Hawaii's self-supply tariff hasn't translated into big battery sales just yet, and California's NEM 2.0 doesn't do a whole lot to improve the economics of storage for solar self-consumption. The strategic location of the factory in Atlanta, though, situates Sonnen in a region that has less favorable policies for home solar, thereby creating opportunities to consume more of that power onsite.

Sonnen also is working to create new markets by translating the vision of the German Sonnen Community to an American context. The company is finalizing contracts to install batteries in new-build housing developments, which would make it easier for customers and utilities to get on board.

For a customer, the cost of the system would appear as a marginal bump in the mortgage, removing the barriers of cost and financing that often stymie a storage purchase. And the system would already be installed by the time of move-in.

Meanwhile, a large housing development could offer a substantial aggregated storage resource to perform utility services, under the right market conditions.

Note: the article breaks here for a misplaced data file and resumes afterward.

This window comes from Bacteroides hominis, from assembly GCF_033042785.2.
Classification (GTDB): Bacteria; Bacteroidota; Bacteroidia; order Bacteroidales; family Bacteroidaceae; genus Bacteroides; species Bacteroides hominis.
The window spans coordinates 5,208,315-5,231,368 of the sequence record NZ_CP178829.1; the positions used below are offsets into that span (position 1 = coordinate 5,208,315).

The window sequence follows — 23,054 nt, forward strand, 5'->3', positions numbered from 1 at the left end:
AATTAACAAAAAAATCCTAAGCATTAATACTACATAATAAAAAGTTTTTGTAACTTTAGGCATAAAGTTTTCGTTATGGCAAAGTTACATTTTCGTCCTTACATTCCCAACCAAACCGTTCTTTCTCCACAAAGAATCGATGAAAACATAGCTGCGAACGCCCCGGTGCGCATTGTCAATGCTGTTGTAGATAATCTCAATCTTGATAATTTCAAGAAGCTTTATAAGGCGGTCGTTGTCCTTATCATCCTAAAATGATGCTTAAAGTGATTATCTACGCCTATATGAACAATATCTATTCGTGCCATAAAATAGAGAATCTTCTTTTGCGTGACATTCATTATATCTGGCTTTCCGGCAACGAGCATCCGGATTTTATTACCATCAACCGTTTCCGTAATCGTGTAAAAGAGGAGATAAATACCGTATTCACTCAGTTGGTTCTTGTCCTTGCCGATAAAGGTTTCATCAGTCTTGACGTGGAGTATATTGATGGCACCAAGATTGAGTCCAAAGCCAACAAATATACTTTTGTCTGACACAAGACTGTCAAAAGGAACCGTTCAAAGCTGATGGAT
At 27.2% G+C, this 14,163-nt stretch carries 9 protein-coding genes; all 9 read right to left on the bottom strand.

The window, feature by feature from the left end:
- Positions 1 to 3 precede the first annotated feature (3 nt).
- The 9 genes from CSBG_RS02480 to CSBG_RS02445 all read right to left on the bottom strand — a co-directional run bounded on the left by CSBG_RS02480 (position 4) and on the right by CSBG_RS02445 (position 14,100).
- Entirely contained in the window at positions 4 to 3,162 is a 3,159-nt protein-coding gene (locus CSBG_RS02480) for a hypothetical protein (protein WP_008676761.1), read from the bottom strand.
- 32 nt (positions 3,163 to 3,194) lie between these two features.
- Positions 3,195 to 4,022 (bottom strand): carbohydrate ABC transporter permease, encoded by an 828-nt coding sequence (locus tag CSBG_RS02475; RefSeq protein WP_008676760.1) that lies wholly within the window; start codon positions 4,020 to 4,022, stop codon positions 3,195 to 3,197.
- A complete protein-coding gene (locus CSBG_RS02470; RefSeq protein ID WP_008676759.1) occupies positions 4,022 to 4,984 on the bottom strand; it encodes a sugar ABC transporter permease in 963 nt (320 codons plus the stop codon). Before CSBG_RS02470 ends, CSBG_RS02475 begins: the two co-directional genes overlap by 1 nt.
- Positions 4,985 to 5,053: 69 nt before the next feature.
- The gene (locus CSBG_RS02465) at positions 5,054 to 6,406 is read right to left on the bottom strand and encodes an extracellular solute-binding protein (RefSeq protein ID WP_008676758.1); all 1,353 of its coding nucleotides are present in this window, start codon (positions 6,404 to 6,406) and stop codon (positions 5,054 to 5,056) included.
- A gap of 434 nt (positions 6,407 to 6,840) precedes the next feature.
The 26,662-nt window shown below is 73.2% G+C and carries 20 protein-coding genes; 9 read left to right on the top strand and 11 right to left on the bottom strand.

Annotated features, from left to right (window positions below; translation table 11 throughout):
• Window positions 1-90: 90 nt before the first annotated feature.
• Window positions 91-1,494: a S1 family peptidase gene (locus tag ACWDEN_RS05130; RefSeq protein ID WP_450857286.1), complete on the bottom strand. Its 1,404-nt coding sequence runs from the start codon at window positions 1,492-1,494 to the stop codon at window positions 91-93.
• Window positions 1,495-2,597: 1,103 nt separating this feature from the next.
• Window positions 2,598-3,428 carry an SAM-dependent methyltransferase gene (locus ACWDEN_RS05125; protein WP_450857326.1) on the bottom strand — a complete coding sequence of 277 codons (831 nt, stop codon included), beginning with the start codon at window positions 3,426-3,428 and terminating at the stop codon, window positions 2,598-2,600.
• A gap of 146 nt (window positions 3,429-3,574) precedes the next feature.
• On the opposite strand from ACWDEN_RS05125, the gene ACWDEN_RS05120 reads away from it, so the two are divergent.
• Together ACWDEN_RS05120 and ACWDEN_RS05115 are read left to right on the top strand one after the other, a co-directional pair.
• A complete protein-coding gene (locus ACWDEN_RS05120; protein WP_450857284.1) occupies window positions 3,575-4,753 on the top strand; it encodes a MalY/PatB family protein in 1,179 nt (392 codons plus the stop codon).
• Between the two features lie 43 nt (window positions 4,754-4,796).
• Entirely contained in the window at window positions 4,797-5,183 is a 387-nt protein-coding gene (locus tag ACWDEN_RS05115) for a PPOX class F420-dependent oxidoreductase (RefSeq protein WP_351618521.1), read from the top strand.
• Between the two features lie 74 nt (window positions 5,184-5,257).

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Energy Jobs: Rhodes to Replace Zibelman at NY PSC, Plus Enphase, Trina, Vivint, Moniz at Emerson

April 24, 2017

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Another week brings moves and shifts at the upper levels of renewable energy.

Jing Tian has been promoted to president of North American region at Trina Solar. Trina Solar CEO Gao Jifan was recently quoted in Handelsblatt Global as saying that European anti-dumping measures against solar companies are unfair, and that “SolarWorld is a company with no competitiveness,” adding, “It has to drop out of the market sooner or later, and it will. You cannot rely on government protectionism or subsidies forever. SolarWorld will die; the only question is when."

Vivint Solar named Maggie Heile as VP of marketing for the residential solar specialist. Prior to Vivint, Heile led marketing for the retailer brands division of Sun Products, a laundry product manufacturer.

Microinverter and energy storage system builder Enphase named Badri Kothandaraman as its first COO. Kothandaraman started with Cypress Semiconductor in 1995 and worked in process technology and chip design before becoming a VP in 2008 and subsequently being promoted to executive VP of Cypress' data communications division. He will receive an annual base salary of $350,000, with a target bonus opportunity of 75 percent of his base salary. Kothandaraman will also receive an initial stock option grant of 1,000,000 shares. According to reports, Enphase shed four VP positions and consolidated operations under the new COO role. Enphase now has approximately 344 employees.